Current Activities

Currently, the Trust focuses on Birt-Hogg-Dube syndrome, although it is also considering supporting new and existing initiatives that would benefit rare genetic disorders as a whole. Activities, as described on the homepage, include:

  1. BHD Symposia:
    1.1.  The Second BHD Symposium was held in April 2010, in Washington, DC, USA.  Attended by more than sixty people, including several patients and family members directly affected by BHD Syndrome, the  Symposium was organised by the Myrovlytis Trust and jointly funded by the Myrovlytis Trust and the NIH’s Office of Rare Disease Research.
    1.2. The Inaugural BHD Symposium was held in September 2008 in Roskilde, Denmark.  Funded by the Myrovlytis Trust, and jointly organised by the Myrovlytis  Trust and the BHD Family Alliance,  more than forty people attended from around the world, including all the main researchers whose work underpins what our current knowledge of BHD.
  2. >£2.5m worth of research grants have been awarded to date by the Trust.  Grants include basic scientific research to increase our understanding of the molecular mechanisms underlying BHD syndrome, as well as the world’s first therapeutic clinical trial for BHD syndrome.  The Trust does not fund ‘overhead’ on research grants. For information about some of the Trust’s current grants, see News; for details of the Trust’s scientific strategy and Scientific Advisory Board, see here.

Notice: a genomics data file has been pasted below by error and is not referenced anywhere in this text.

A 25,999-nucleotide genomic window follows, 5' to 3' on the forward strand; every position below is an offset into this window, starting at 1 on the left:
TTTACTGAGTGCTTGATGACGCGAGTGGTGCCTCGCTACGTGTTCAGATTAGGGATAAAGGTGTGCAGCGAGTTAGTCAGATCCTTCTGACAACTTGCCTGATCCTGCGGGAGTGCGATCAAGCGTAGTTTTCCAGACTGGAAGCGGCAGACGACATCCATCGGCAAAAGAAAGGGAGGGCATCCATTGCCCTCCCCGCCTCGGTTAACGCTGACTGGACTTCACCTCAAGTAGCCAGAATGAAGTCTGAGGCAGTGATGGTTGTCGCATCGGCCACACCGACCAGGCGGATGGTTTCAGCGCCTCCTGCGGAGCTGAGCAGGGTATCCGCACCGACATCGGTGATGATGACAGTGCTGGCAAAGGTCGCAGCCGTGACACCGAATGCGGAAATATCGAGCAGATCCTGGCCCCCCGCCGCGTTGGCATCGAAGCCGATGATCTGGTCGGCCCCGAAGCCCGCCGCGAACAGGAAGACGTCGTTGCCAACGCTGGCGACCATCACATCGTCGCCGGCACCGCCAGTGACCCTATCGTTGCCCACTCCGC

3. Supporting the European BHD Consortium – a network of clinicians and other researchers working on BHD syndrome. The Consortium currently has eleven members from seven countries.  To date, meetings have been held in Amsterdam, Roskilde, Paris and London.
  4. BHDSyndrome.org has been developed jointly with the BHD Family Alliance.  This website is intended to be the first point of reference for anyone interested in BHD syndrome – families, researchers etc.
  5. The first Myrovlytis Trust Scientific Thought-Leader Workshop was held at the Royal Institution, London, in August 2008. This small closed meeting of leading gene therapists and kidney specialists from around the world, aimed to identify current barriers to progress in the field of renal gene therapy and how to overcome them.  As a consequence of the Workshop, the Trust is funding three renal gene therapy research projects.
  6. Awarding travel grants to enable scientists to attend a conference or to spend time collaborating in another laboratory (see Travel Grants for details).  Several attendees of the BHD Symposia were supported in this way.